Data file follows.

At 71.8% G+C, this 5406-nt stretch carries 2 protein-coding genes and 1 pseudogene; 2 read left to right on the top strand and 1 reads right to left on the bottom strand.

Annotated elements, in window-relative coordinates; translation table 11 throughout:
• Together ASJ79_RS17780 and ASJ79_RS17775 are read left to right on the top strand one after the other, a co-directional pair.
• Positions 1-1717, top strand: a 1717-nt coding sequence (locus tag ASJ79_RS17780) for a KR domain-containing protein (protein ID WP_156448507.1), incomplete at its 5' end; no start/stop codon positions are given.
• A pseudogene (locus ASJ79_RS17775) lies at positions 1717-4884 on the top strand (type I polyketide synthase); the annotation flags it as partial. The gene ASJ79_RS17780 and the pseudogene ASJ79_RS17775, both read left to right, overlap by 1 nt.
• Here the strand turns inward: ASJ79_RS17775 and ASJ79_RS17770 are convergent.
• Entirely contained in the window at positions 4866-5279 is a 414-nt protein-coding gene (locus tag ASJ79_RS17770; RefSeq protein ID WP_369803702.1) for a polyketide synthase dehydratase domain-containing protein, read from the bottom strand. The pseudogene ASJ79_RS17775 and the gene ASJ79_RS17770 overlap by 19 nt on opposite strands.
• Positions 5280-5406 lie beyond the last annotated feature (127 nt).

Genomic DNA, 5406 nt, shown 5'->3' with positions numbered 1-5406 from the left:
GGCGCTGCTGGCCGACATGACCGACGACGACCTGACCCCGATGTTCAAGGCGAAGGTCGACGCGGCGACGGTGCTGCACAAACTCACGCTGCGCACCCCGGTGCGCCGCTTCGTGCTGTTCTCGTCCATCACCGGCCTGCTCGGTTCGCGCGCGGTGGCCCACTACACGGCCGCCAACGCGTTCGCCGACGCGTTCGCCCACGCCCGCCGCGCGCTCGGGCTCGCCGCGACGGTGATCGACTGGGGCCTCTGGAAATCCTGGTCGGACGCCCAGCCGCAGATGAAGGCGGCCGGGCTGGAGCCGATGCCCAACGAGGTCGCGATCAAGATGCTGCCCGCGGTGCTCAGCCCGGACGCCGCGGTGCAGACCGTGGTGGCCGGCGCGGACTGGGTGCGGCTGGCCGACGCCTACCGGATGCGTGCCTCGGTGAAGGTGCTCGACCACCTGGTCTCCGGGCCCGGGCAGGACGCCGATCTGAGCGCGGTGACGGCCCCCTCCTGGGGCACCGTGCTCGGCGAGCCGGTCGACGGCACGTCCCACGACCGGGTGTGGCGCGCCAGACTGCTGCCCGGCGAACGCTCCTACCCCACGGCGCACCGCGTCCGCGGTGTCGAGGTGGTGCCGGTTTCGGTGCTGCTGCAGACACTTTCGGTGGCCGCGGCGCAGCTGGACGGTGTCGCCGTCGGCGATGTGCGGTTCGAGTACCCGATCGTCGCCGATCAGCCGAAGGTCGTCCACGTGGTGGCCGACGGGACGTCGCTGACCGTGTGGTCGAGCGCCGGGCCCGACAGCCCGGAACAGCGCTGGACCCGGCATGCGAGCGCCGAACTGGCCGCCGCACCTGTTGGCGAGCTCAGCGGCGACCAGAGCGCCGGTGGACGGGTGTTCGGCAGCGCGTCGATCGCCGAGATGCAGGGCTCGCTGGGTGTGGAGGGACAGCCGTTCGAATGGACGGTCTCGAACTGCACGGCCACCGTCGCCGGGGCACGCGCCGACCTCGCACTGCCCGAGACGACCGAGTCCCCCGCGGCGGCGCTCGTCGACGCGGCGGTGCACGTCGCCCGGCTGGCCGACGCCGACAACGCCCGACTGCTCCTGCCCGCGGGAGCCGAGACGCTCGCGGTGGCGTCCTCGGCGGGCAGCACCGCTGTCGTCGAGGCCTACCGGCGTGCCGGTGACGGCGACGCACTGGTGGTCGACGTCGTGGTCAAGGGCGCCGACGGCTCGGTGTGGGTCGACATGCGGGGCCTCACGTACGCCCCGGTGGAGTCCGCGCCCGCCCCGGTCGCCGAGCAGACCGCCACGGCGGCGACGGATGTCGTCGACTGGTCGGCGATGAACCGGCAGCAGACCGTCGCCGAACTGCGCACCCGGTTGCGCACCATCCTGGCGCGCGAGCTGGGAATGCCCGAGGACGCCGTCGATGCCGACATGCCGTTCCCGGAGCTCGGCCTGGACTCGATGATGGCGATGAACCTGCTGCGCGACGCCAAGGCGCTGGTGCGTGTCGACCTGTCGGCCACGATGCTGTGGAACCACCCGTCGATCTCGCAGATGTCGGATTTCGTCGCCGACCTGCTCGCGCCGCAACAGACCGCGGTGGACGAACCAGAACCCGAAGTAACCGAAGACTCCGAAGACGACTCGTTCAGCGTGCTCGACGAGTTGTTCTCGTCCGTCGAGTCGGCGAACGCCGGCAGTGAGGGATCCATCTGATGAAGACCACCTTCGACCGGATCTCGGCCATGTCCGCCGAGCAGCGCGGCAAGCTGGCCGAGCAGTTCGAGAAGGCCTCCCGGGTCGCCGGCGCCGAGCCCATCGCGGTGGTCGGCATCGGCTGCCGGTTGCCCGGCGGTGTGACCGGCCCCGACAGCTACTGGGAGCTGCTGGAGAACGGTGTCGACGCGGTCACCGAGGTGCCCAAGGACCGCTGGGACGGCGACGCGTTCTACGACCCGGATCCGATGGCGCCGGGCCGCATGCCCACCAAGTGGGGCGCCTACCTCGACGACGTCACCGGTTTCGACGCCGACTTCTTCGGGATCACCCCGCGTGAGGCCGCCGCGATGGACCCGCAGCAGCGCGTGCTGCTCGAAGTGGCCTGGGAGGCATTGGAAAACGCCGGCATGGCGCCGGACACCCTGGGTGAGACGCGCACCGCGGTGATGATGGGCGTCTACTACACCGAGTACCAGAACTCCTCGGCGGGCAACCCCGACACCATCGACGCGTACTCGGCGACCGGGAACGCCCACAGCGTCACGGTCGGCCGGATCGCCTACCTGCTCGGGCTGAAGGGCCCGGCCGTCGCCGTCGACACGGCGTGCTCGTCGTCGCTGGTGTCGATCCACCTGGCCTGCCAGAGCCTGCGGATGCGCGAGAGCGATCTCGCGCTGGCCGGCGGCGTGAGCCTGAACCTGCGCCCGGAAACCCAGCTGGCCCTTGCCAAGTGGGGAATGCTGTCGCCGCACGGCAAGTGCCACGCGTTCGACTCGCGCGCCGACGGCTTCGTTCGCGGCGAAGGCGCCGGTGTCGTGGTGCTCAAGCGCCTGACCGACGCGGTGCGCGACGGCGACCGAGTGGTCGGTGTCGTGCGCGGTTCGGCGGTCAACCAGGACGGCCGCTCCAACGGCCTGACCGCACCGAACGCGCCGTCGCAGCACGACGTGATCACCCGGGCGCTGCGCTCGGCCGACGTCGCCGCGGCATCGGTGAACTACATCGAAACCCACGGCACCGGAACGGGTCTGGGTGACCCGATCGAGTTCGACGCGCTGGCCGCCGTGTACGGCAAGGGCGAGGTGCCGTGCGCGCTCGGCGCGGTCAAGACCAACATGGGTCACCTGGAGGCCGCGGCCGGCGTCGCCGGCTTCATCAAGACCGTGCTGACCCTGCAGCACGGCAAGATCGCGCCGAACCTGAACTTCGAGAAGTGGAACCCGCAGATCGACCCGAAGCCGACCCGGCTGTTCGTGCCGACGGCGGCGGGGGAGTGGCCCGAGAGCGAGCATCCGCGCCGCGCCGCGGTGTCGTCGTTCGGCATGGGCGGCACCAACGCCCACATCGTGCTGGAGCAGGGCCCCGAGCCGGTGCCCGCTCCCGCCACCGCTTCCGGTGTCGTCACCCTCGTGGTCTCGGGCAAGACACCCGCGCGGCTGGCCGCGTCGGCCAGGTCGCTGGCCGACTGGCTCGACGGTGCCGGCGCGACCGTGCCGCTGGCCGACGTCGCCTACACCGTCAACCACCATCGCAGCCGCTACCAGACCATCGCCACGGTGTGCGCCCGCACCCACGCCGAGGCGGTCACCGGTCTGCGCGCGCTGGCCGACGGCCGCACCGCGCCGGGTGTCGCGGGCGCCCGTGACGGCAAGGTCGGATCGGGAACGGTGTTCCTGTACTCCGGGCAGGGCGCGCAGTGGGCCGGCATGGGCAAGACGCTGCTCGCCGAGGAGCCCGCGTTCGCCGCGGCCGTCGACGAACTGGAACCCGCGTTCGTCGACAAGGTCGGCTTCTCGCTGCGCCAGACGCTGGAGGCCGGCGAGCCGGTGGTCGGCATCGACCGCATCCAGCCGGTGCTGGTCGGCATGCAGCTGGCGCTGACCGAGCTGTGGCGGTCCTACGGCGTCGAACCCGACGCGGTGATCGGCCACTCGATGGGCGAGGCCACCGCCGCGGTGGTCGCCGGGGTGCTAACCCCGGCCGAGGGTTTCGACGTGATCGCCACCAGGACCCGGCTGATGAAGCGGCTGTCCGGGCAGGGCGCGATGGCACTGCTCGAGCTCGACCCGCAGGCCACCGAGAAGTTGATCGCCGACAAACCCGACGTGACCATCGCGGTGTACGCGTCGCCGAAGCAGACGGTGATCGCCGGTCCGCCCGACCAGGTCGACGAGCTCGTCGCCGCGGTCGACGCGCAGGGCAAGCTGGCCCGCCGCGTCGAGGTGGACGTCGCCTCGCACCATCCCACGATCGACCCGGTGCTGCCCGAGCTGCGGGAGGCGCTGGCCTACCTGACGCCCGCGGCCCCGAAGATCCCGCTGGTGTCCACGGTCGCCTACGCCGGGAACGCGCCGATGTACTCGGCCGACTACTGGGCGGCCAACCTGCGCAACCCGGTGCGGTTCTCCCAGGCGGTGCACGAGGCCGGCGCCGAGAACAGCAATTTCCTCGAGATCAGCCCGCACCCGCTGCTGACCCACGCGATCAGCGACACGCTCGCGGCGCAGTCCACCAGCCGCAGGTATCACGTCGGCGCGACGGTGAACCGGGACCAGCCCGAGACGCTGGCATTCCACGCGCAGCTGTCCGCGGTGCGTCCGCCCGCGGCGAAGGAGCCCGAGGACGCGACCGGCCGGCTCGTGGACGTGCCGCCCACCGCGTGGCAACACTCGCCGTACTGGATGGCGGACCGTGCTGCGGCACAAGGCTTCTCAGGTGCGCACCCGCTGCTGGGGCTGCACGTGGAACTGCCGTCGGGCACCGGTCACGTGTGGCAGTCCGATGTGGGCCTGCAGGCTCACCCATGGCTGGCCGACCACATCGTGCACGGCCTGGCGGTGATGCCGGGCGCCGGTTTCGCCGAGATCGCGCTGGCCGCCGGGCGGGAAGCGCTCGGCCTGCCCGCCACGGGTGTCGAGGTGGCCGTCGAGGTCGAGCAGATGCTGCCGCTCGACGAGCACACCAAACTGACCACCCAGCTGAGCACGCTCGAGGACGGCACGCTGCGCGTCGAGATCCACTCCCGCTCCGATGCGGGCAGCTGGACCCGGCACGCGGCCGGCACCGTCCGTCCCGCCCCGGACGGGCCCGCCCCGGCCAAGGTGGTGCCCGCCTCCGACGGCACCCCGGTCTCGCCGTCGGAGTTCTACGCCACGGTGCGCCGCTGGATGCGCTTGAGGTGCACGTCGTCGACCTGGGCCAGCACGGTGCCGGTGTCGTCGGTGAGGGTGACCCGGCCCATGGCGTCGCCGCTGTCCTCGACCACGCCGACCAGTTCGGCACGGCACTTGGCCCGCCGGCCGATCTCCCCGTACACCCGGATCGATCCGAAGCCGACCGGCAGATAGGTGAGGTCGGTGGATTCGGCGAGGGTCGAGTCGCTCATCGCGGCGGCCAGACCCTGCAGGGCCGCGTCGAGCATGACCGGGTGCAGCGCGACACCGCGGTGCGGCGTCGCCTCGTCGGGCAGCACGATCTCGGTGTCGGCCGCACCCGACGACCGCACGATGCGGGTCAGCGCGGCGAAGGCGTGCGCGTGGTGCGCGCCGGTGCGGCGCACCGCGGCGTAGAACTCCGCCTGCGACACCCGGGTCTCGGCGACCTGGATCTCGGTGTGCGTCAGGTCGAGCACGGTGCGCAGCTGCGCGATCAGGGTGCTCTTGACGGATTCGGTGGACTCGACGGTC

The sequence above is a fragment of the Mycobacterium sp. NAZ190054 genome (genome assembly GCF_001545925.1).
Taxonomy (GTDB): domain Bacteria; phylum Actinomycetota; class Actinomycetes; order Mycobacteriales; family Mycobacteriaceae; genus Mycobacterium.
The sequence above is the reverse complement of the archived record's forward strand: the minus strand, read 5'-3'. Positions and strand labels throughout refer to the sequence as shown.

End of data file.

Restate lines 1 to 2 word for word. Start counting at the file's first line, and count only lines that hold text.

At 71.8% G+C, this 5406-nt stretch carries 2 protein-coding genes and 1 pseudogene; 2 read left to right on the top strand and 1 reads right to left on the bottom strand.

Annotated elements, in window-relative coordinates; translation table 11 throughout: